Belfast Confetti

Belfast confetti is a poem about the aftermath of a IRA bomb by Irish poet and translator Ciaran Carson. The poem won the Irish Times Irish Literature Prize for Poetry. The name of the poem derives from the nickname for the screws, bolts, and nails that were placed in IRA bombs as shrapnel. The shrapnel made the bombs much more lethal against people. []

The poem reads:

Suddenly as the riot squad moved in, it was raining exclamation marks,
Nuts, bolts, nails, car-keys. A fount of broken type. And the explosion.
Itself - an asterisk on the map. This hyphenated line, a burst of rapid fire…
I was trying to complete a sentence in my head but it kept stuttering,
All the alleyways and side streets blocked with stops and colons.
I know this labyrinth so well - Balaclava, Raglan, Inkerman, Odessa Street -
Why can’t I escape? Every move is punctuated. Crimea Street. Dead end again.
A Saracen, Kremlin-2 mesh. Makrolon face-shields. Walkie-talkies.
What is My name? Where am I coming from? Where am I going? A fusillade of question-marks.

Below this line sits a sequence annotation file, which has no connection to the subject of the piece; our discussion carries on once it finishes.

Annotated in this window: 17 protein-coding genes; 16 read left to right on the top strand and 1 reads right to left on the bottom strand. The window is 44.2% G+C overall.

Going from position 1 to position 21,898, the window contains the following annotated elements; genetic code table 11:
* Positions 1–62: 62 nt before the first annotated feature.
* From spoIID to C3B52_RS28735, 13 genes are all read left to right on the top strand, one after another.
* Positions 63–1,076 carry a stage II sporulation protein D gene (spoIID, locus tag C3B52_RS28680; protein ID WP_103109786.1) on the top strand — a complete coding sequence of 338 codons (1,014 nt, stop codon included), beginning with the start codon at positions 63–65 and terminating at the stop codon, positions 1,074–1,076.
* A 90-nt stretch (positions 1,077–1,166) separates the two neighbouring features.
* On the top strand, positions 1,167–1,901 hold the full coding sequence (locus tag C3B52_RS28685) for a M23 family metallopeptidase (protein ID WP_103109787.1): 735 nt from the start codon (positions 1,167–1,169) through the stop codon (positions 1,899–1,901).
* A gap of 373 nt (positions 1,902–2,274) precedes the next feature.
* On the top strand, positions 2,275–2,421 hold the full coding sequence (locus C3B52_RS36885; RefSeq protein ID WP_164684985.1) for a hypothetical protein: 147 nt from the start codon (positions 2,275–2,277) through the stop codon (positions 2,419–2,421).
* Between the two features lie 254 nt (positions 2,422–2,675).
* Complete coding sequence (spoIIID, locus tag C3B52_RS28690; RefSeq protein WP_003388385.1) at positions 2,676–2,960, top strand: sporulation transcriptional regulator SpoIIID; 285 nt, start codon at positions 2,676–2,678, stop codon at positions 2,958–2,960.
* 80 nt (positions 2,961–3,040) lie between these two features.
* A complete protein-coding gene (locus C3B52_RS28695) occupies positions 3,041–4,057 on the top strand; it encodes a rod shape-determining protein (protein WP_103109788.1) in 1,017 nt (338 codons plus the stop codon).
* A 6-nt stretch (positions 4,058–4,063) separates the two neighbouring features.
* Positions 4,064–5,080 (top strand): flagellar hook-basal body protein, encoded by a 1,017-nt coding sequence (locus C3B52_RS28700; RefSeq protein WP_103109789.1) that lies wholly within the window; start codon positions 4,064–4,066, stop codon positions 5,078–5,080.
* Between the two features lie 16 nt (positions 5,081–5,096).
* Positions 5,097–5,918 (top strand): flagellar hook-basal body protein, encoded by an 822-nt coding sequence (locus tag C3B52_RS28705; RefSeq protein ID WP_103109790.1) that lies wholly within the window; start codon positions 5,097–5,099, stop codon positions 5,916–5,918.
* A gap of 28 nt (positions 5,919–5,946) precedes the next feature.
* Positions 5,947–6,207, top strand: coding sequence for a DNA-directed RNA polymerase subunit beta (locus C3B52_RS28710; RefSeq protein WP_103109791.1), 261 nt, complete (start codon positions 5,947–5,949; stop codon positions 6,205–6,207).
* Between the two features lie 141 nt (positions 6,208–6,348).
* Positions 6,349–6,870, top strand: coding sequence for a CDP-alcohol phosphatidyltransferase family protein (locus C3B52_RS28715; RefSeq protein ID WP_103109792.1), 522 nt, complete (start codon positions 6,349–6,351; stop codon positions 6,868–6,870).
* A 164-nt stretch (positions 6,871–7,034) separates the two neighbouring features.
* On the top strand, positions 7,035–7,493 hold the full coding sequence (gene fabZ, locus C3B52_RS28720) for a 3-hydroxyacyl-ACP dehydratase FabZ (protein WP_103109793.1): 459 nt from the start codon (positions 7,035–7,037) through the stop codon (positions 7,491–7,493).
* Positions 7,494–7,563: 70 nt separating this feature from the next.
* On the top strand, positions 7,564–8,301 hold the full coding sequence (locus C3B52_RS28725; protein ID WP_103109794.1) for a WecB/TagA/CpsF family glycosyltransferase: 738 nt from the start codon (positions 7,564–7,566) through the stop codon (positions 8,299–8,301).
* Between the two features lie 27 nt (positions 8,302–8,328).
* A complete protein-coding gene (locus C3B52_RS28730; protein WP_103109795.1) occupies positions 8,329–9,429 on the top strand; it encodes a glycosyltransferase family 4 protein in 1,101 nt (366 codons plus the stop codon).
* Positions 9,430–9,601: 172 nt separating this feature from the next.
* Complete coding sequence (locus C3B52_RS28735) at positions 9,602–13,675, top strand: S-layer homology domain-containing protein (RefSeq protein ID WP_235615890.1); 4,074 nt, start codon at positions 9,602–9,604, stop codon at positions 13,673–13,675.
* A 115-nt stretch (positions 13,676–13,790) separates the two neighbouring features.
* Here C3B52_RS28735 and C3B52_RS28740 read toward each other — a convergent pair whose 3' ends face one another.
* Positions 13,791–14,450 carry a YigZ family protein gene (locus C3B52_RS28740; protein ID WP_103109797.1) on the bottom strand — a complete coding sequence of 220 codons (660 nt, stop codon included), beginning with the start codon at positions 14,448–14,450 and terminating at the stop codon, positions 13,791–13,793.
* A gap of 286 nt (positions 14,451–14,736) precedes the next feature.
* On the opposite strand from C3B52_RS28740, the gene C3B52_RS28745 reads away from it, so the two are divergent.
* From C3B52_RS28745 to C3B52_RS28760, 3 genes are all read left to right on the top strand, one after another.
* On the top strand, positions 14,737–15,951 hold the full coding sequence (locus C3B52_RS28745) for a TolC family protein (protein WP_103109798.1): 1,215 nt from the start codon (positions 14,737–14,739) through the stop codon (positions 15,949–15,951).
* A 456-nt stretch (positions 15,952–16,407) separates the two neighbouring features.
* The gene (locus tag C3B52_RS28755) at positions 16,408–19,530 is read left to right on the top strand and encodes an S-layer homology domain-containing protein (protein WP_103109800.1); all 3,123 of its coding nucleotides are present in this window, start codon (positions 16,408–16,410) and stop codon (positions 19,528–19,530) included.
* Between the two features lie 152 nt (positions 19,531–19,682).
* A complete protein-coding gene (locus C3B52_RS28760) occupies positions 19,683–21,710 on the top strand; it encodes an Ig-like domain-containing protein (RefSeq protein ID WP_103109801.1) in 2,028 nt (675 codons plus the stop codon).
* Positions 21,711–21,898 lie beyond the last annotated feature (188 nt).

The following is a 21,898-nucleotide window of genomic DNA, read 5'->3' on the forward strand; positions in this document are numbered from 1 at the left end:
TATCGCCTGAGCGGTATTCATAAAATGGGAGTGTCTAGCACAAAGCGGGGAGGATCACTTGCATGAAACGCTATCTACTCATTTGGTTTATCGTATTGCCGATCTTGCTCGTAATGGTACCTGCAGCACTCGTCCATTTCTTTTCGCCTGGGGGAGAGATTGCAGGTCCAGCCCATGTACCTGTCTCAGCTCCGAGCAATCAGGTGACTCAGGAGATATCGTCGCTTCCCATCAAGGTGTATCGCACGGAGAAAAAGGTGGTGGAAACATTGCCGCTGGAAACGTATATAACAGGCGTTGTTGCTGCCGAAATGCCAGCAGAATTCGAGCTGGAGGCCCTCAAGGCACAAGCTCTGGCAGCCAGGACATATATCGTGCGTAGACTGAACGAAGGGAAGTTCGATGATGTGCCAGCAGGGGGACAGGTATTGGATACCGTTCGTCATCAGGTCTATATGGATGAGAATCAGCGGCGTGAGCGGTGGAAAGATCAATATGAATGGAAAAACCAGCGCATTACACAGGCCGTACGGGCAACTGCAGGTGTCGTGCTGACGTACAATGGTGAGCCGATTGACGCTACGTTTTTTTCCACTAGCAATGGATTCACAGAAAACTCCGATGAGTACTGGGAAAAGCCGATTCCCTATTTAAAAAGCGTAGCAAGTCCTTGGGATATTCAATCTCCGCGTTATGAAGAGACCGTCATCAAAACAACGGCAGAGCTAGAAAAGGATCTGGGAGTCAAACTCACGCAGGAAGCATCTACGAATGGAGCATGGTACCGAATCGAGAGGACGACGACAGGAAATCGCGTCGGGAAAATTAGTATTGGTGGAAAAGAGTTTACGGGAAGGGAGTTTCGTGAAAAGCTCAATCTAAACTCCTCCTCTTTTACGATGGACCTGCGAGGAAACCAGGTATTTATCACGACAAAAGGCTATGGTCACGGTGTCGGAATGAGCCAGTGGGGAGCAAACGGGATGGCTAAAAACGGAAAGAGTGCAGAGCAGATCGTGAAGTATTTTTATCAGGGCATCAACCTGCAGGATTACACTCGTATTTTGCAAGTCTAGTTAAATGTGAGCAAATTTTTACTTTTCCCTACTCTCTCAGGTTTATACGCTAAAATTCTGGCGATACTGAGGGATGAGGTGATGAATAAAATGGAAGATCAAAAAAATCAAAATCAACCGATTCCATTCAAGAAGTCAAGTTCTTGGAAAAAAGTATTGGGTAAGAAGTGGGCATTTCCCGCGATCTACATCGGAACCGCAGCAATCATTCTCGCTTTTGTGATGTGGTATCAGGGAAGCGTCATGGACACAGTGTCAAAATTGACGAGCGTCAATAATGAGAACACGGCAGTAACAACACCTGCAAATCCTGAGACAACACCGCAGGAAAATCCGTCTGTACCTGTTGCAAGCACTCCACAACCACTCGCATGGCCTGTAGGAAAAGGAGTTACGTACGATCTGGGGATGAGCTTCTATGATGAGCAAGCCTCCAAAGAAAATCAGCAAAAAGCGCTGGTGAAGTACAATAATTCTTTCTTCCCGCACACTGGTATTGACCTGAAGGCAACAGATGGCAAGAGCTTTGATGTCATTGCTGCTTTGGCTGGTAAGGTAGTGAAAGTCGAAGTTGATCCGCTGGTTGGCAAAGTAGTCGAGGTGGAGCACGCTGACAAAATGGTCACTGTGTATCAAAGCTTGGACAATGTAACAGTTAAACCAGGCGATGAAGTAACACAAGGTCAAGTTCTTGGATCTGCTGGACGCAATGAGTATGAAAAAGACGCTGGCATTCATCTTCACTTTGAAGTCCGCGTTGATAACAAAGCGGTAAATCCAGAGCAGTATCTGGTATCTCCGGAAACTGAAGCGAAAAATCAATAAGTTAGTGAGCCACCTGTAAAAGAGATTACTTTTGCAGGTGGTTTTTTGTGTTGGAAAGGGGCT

Carson uses punctuation as a means to convey the feeling of violence he feels that the scene creates. Metaphors include raining exclamation marks (referring to chaotic screaming during the event), nuts bolts and nails (referring to shrapnel placed near the bomb intending to create more noise and damage), his use of asterisks (indicating an awkward and abrupt mark in the middle of the scene), and the stops and colons which block his way (presumably to reflect the feeling of being trapped in the middle of the riot). This could also be related to the fact that Carson himself suffered from severe claustrophobia, a disorder that many inhabitants of Northern Ireland received as a result of the dozens of riots during the Troubles.

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